March 22, 2009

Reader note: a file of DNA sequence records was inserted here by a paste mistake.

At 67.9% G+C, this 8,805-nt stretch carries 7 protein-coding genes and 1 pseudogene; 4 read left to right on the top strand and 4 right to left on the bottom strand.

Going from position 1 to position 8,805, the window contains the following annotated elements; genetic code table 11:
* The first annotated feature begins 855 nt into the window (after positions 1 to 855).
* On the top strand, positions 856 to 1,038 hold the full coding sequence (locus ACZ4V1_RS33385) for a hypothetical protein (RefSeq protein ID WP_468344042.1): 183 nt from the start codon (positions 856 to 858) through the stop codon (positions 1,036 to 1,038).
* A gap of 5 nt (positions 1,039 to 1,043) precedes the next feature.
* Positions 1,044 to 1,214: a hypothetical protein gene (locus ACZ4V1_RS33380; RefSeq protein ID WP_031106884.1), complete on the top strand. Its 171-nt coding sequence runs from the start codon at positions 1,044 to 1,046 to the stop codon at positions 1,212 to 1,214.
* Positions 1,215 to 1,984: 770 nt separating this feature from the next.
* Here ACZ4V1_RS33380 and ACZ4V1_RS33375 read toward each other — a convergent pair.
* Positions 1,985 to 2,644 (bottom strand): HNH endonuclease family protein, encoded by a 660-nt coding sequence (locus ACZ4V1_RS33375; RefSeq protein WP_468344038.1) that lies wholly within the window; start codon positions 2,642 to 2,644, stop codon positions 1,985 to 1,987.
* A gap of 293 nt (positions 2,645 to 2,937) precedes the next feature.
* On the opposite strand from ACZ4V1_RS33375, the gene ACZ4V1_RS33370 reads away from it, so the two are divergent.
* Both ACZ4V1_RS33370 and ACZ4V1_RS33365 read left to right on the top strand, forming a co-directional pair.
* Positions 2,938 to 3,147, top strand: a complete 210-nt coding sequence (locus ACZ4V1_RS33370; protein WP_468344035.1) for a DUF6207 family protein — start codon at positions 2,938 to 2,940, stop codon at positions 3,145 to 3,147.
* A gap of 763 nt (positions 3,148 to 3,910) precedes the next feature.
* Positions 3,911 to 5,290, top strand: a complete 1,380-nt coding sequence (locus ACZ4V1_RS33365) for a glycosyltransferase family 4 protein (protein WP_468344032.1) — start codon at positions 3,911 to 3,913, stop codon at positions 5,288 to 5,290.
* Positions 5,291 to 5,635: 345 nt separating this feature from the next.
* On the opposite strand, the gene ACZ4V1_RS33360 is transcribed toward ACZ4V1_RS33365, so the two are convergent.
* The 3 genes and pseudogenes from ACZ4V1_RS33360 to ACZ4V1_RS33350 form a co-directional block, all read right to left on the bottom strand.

The word-war over the two paths being taken to meet 2010 exhaust limits by North American truck and engine builders continued at the Mid-America Trucking Show last week in Louisville, Ky., as officials of Navistar International again declared that its Advanced EGR approach is superior and aggressively criticized the SCR method planned by all its competitors. Daimler, Mack, Volvo and Cummins quickly refuted the charges during an unusual "summit" of eight executives representing those builders, plus Pilot Travel Centers, Travelcenters of America and Petro truckstops, a maker of diesel exhaust fluid and the U.S. Environmental Protection Agency. Navistar's ongoing campaign seeks to discredit selective catalytic reduction, which injects urea fluid to treat exhaust gases and cut nitrogen oxide to near-zero levels. The SCR method is expensive, its equipment is heavy and bulky, and the fluid is toxic and volatile, the company's leaders have been saying. Their arguments took on a pep-talk fervor during a meeting of customers and dealers in an auditorium on March 18, the night before the Louisville show's opening. The attack was led by Dee Kapur, Navistar International's Truck Group president, and joined by Jim Hebe, senior vice president of sales and marketing, plus Jack Allen, president of Navistar's North American Truck Group. Navistar's use of enhanced fuel and air handling and higher doses of exhaust gas into the cylinders - Advanced EGR - will effectively reduce NOX while eliminating the need to buy diesel exhaust fluid and pour it into a special tank on the chassis, as SCR users will have to. Executives predicted that long-haul truckers will have trouble finding the fluid and it probably will be expensive, and that drivers will be exposed to dangerous fumes while handling it. Meanwhile, development of a non-fluid method of SCR is likely to make the fluid technology obsolete in a few years and ruin the resale value of trucks with it. From the perspective of truck owners and drivers, nothing will be mechanically different about International trucks built starting next January, the executives asserted. Navistar is taking care of the exhaust emissions problem for its customers, so all they'll have to do is buy and operate them as now. Owners of SCR-equipped trucks, however, will face not only the hassle of dealing with DEF but new enforcement from EPA. That Navistar is going it alone on this issue is an example of how "we do things differently," as Kapur said, and how the company is "breaking all the rules" of truck building, as Hebe put it. But harsh criticism of SCR is "a lot of marketing over matter," countered Denny Slagle, president and CEO of Mack Trucks, at the competitors' summit the next morning. "All of us up here today know EGR, we're experts in EGR, and that's why we're using SCR." Neither he nor the others at the presenters' table used Navistar's name as they addressed that company's charges. EPA has not taken sides on the SCR versus Advanced EGR issue, said Byron Bunker of the agency's Office of Transportation and Air Quality. EPA set the limits and manufacturers decided how to meet them. But "the industry stood up and took responsibility," he said by way of praise. EPA is satisfied that availability of diesel exhaust fluid for SCR is being taken care of, so officials are no longer concerned about its supporting infrastructure. At their sales meeting, Navistar executives didn't mention the drawbacks of Advanced EGR, including higher heat rejection and larger cooling modules required to deal with it. But competitors noted them at their summit and at other events during the truck show. Competitors also said that "massive" EGR will require more active regenerations of diesel particulate filters, and will deliver no gain in fuel economy over current diesels. Competitors reiterated that SCR is being successfully used in Europe, where distribution of DEF is widespread and the fluid is reasonably priced, and the same thing will happen here. Cummins alone will have DEF at hundreds of distributors by October and in 8,000 locations as 2010 unfolds. TA, Petro and Pilot will all sell the fluid starting at hundreds of truckstops late this fall and expand its availability throughout next year. Extensive testing shows that their 2010 engines will use 3 to 5 percent less fuel, said Cummins, Daimler (which includes Detroit Diesel), Volvo and Mack (both of which use engines from Volvo Powertrain). This comes partly from eliminating most if not all active regenerations of diesel particulate filters, which requires injection of fuel. The better fuel economy will more than offset the cost of buying DEF, which will be "dosed" at about 2 percent of fuel use. The price of DEF is generally tied to that of natural gas - about the only point that the two sides of this issue agree on - because gas is the feed stock from which DEF is made, they said. At a press conference earlier in the week, Cummins managers said they expected the cost of DEF to be about the same as diesel fuel. Navistar executives said no one knows what DEF will cost, but pointed out that Mercedes-Benz auto dealers now charge $35 a gallon for BlueTec fluid. Ammonia, the active ingrediant of DEF, is made from natural gas, then processed into urea, explained Barry Lonsdale, president of Terra Environmental Technologies. Urea is then mixed with ultra-pure water to form the fluid; the mix is about 34 percent urea to 76 percent de-ionized water. Rigid industry standards and vigilance by distributors ensures its quality. DEF has been used for decades to cut NOx in North American industrial diesels, so is neither a new nor unfamiliar substance. The fluid begins freezing at 12 degrees, but heaters in vehicles' DEF tanks thaws it quickly so a stream of fluid flows to dosing chambers when needed, engine makers have said. Cold-started diesels produce little or no NOx, so the delay is not important. DEF is non-toxic and won't harm anyone who happens to touch it or breathe its vapors, even at high temperatures where it begins degrading, said Lonsdale and others. However, diesel fuel, motor oil and windshield washer fluid are all toxic "and we handle them safely every day," said Chris Patterson, president and CEO of Daimler Trucks North America. DEF is biodegradable and can safely be disposed of by pouring it on the ground, said another fluid maker. If further diluted to maybe 25 percent, the urea in DEF will fertilize grass. The shelf life of DEF is about a year, but probably more if stored at temperatures below 86 degrees and above freezing, Lonsdale said. But stocks of the fluid should turn over in far less than a year. Even if degraded, DEF will still work in engines' dosing chambers with no harm to components, engine builders have said. However, impure fluids can cause thousands of dollars of damage to SCR parts. Cooled EGR is an effective way to cut formation of NOx in diesel cylinders, but the higher levels planned by Navistar are unwise, competitors argued. "We use EGR today, and we know it puts additional stress on an engine," said Mack's Slagle. "We know it generates a lot of heat, even at today's levels. We're managing all of this extraordinarily well. But we've reached the limit of what can be accomplished with EGR. More is definitely not better." "According to the sole adopter of massive EGR, we've all made the wrong choice," said Per Carlson, president and CEO of Volvo Trucks. "This will certainly come as a surprise to the many customers around the world who are already using SCR... very successfully. Fuel economy is what customers demand, and fuel economy is what SCR delivers." However, Advanced EGR will lower the total cost of ownership for International customers, said Navistar executives at their meeting, suggesting that International engines might cost less than competitors'. There will still be an upcharge for 2010 Internationals.